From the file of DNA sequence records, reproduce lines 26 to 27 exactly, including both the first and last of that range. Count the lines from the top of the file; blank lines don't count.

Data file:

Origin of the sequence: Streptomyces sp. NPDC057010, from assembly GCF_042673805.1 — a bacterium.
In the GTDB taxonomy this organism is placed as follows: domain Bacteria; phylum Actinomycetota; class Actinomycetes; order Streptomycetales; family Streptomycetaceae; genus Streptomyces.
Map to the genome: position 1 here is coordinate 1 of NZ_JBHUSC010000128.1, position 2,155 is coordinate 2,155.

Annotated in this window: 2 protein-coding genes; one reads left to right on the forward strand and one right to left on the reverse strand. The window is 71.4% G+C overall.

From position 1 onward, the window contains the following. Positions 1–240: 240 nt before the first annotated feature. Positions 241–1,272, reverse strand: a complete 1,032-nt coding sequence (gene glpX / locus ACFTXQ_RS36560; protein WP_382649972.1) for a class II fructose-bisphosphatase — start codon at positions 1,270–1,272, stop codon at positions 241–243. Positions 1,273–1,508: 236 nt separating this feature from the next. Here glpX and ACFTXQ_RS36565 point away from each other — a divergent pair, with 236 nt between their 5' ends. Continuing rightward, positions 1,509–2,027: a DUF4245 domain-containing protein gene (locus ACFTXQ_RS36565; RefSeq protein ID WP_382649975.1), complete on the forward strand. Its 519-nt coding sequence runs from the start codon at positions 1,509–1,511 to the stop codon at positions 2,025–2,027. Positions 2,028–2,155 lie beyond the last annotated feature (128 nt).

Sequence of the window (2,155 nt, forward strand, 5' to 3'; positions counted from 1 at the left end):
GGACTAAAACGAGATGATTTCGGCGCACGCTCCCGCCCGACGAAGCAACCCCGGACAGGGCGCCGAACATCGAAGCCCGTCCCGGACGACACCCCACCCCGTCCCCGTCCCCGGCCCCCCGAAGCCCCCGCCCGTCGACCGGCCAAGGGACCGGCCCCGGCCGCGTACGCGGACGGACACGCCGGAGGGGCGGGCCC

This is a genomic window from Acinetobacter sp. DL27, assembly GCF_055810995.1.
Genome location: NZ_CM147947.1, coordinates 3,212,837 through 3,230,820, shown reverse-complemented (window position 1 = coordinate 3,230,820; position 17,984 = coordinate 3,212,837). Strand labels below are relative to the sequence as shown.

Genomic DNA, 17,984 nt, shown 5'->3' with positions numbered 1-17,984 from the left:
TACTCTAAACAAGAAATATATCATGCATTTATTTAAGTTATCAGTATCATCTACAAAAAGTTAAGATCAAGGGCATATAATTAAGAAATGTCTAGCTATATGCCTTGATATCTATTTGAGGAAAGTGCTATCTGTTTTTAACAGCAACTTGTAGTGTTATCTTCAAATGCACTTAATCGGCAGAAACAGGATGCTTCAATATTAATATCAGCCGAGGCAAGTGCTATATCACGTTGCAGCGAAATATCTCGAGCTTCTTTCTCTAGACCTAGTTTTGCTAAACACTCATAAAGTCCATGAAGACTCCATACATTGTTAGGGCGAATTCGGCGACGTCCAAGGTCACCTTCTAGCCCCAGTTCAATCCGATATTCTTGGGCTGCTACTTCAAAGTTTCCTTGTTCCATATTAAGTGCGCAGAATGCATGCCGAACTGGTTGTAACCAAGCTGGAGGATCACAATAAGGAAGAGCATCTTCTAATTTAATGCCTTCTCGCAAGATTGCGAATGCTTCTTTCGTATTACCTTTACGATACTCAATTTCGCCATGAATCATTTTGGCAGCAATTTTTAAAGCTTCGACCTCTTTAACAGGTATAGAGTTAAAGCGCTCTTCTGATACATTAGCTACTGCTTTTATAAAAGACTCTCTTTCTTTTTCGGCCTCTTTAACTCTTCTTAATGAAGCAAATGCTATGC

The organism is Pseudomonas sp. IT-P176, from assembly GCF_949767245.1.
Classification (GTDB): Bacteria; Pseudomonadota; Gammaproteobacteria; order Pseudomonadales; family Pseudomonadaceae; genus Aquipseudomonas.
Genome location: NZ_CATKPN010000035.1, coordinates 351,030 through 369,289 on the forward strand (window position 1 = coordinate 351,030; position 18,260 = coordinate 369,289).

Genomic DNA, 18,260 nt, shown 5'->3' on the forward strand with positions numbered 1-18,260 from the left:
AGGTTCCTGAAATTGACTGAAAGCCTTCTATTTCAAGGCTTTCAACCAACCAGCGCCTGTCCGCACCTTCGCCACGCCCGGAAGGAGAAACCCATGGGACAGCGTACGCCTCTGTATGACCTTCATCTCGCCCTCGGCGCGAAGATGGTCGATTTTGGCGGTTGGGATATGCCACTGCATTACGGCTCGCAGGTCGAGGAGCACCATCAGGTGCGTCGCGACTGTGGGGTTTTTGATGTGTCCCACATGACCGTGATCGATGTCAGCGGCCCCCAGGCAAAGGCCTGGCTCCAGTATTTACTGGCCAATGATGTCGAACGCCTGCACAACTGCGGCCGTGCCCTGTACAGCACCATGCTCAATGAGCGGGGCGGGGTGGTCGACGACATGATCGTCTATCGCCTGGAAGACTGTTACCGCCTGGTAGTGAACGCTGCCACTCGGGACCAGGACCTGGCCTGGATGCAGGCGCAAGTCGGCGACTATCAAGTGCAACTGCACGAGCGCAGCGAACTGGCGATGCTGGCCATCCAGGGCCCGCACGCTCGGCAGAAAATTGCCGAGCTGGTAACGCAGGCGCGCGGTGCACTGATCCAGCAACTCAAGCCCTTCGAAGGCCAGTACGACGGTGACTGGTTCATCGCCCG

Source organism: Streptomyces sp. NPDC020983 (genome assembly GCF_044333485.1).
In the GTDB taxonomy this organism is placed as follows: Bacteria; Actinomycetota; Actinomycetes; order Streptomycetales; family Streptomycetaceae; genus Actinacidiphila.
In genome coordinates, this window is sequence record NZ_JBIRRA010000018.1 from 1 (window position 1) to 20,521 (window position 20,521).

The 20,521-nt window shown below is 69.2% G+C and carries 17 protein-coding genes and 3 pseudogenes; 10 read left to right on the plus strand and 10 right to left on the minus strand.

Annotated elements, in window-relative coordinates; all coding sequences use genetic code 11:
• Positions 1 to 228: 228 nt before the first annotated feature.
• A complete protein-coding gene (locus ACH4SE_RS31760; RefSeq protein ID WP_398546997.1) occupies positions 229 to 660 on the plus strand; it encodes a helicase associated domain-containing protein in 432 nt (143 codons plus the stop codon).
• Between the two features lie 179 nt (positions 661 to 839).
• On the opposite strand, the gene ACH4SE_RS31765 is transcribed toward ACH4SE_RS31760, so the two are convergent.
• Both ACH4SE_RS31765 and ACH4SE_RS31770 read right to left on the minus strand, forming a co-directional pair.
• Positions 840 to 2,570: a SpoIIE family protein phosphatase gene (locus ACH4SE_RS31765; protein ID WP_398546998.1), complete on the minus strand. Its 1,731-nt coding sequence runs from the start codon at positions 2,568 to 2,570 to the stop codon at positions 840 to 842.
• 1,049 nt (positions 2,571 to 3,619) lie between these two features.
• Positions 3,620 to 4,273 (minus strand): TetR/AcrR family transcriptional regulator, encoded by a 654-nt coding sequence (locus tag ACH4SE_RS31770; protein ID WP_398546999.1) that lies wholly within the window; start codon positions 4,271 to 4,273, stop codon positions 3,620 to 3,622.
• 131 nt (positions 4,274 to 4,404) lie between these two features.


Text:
• Both ACH4SE_RS31765 and ACH4SE_RS31770 read right to left on the minus strand, forming a co-directional pair.
• Positions 840 to 2,570: a SpoIIE family protein phosphatase gene (locus ACH4SE_RS31765; protein ID WP_398546998.1), complete on the minus strand. Its 1,731-nt coding sequence runs from the start codon at positions 2,568 to 2,570 to the stop codon at positions 840 to 842.